Allan Kaprow is widely acknowledged as the father of the Happening, and his influence on the development of visual art during the course of the twentieth century cannot be underestimated. Kaprow, who originally trained as a painter and was strongly influenced by action painting, and particularly the work of Jackson Pollock, radically questioned the medium of painting in the late 1950s and directed it into an assemblage of installation, performance and interactive environment. His now-legendary 18 Happenings in 6 Parts, presented in 1959 at the Reuben Gallery in New York, was based on a form of script that Kaprow had prepared which invited the audience to take part in the action. It was, however, the influence of composer John Cage that ultimately empowered Kaprow to abandon the medium of painting for good. Witnessing Cage’s experiments, Kaprow was inspired to integrate various simultaneous events and media such as light, sound and painted environments into his works. He did this in a completely non-linear manner, similar to the way in which everyday experiences unfold in a modern metropolis. Capri has maintained his experimental spirit throughout his career, making experience itself the medium of his practice. Constantly rejecting the idea of making art that is capable of yielding to any conventional interpretations, he has aimed towards moving art closer and closer to common experiences of daily life, thus provoking what he would later describe as the ‘blurring’ of art and life. Just as provisional as life, the Happening would come and go, appear and disappear, or as Kaprow wrote in 1966, ‘The Happening? It was somewhere, some time ago.’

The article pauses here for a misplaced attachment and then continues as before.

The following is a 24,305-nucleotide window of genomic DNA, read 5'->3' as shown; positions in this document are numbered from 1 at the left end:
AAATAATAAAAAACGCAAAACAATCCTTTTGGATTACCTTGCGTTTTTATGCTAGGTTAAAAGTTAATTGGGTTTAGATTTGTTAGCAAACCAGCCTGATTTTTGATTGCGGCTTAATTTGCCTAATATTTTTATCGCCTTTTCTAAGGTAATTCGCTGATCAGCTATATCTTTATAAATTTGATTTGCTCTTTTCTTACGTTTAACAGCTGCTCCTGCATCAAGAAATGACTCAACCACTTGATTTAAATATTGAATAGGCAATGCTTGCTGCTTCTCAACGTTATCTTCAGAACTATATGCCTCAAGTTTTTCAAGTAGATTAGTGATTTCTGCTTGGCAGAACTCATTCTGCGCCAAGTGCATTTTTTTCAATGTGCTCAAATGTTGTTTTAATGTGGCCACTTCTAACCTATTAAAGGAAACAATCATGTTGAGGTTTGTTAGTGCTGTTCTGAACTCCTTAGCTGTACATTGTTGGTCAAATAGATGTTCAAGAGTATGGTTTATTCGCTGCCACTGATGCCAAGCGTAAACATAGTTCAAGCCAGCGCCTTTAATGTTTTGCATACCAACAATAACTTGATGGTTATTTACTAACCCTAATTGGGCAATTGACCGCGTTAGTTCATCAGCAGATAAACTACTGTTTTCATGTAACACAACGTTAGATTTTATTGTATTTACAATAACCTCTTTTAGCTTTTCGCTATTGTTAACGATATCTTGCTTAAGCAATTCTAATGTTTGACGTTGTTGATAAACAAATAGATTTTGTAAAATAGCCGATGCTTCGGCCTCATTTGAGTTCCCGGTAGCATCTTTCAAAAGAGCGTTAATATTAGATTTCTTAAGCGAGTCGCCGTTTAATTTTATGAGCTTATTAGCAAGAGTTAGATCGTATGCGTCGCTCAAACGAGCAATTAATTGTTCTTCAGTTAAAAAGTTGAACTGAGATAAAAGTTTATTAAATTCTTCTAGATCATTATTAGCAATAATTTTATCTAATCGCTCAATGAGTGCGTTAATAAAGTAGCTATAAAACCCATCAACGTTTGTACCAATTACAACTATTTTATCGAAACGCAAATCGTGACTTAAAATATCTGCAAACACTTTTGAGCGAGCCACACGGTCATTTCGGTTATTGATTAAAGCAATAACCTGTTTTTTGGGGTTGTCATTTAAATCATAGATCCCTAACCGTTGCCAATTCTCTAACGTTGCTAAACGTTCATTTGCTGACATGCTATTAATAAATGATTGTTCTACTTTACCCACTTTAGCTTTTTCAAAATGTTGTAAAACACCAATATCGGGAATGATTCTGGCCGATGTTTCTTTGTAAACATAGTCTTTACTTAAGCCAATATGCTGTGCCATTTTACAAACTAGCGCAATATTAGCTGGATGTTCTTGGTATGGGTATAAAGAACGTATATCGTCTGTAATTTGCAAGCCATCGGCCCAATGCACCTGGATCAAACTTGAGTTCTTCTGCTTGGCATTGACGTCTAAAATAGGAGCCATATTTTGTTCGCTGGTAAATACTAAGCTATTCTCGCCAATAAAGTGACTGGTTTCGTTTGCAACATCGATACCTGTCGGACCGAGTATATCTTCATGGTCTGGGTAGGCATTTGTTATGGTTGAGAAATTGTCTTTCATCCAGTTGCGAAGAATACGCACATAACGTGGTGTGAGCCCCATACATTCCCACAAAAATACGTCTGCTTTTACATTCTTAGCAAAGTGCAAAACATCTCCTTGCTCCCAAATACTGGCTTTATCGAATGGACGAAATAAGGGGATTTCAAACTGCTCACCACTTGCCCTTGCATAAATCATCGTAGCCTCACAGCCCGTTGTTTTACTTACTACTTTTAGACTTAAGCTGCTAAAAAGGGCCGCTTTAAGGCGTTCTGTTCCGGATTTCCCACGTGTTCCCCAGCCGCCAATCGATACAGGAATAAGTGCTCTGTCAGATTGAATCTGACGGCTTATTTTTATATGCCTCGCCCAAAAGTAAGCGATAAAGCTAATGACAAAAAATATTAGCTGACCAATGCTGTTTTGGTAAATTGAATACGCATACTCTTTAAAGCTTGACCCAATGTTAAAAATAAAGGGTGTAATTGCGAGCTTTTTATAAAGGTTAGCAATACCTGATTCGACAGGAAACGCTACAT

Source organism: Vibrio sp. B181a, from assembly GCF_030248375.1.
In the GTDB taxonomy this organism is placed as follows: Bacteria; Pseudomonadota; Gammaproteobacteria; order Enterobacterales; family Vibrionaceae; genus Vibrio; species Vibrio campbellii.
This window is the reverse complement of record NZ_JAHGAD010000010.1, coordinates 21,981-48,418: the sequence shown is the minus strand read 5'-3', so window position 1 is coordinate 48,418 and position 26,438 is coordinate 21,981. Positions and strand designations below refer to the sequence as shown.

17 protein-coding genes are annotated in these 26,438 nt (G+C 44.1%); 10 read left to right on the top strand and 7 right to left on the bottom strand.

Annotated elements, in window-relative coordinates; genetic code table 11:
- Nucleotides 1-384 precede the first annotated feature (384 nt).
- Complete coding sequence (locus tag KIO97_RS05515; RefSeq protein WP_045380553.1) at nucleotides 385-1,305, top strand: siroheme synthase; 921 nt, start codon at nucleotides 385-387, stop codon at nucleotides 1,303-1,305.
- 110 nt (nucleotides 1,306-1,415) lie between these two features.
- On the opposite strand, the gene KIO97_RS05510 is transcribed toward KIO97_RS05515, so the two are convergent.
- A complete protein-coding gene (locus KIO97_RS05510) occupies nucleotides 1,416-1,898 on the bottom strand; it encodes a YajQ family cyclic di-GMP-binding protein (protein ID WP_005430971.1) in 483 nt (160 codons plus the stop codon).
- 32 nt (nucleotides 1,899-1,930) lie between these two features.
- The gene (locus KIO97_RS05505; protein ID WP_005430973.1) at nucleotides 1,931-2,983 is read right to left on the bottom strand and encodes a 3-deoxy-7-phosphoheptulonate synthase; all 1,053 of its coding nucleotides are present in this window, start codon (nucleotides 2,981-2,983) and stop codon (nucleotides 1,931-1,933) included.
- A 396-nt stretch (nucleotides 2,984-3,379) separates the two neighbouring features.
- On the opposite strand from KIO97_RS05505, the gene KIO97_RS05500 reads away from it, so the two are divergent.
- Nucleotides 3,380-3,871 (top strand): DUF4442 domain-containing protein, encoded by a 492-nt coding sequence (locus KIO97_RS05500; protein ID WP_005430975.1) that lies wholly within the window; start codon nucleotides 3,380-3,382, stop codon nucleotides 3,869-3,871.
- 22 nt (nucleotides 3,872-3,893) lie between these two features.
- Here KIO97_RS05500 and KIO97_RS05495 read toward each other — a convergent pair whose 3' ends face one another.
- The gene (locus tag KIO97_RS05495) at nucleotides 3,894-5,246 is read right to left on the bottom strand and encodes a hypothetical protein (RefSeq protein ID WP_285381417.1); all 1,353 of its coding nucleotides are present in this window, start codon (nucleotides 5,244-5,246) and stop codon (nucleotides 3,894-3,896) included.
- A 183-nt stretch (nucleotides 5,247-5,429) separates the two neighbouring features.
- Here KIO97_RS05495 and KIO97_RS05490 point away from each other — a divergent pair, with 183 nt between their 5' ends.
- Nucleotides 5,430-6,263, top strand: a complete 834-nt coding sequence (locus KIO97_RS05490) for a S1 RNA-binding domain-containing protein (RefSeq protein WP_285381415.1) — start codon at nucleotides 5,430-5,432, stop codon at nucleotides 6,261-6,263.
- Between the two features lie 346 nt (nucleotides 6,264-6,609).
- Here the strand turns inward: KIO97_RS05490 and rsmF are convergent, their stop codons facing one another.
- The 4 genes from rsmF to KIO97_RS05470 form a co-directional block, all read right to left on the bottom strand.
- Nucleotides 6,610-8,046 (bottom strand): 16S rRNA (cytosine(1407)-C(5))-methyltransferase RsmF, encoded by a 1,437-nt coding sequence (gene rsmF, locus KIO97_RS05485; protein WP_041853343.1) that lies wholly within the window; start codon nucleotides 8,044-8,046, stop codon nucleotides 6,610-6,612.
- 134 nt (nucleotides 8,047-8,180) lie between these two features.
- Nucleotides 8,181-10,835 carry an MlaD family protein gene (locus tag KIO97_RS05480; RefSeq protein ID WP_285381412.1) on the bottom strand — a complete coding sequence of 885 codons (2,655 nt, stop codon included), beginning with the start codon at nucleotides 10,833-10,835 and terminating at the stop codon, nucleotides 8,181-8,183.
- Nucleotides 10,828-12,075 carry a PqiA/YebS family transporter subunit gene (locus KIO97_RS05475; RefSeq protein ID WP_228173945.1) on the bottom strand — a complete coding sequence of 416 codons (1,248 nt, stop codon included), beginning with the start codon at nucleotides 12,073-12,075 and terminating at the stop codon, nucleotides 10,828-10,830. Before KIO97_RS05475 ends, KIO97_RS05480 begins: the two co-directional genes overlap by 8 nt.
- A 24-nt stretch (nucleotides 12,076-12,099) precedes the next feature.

Daniel Wu has not chosen a license for this content.